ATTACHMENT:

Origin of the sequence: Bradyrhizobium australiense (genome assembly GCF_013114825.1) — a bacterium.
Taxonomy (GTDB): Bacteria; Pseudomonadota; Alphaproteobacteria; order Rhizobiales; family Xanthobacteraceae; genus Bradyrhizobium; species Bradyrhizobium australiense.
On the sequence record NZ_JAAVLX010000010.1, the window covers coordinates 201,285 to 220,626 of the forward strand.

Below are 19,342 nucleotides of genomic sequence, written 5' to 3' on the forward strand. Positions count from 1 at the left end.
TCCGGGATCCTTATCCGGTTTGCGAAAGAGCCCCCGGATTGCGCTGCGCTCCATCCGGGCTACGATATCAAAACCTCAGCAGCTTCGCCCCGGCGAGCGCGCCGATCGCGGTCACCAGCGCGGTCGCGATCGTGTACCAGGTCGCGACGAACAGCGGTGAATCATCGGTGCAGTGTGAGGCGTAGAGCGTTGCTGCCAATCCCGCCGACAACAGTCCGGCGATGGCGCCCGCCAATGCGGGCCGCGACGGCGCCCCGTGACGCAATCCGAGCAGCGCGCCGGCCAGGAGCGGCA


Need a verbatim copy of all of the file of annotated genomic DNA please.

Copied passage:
Origin of the sequence: Bradyrhizobium australiense (genome assembly GCF_013114825.1) — a bacterium.
Taxonomy (GTDB): Bacteria; Pseudomonadota; Alphaproteobacteria; order Rhizobiales; family Xanthobacteraceae; genus Bradyrhizobium; species Bradyrhizobium australiense.
On the sequence record NZ_JAAVLX010000010.1, the window covers coordinates 201,285 to 220,626 of the forward strand.

Below are 19,342 nucleotides of genomic sequence, written 5' to 3' on the forward strand. Positions count from 1 at the left end.
TCCGGGATCCTTATCCGGTTTGCGAAAGAGCCCCCGGATTGCGCTGCGCTCCATCCGGGCTACGATATCAAAACCTCAGCAGCTTCGCCCCGGCGAGCGCGCCGATCGCGGTCACCAGCGCGGTCGCGATCGTGTACCAGGTCGCGACGAACAGCGGTGAATCATCGGTGCAGTGTGAGGCGTAGAGCGTTGCTGCCAATCCCGCCGACAACAGTCCGGCGATGGCGCCCGCCAATGCGGGCCGCGACGGCGCCCCGTGACGCAATCCGAGCAGCGCGCCGGCCAGGAGCGGCA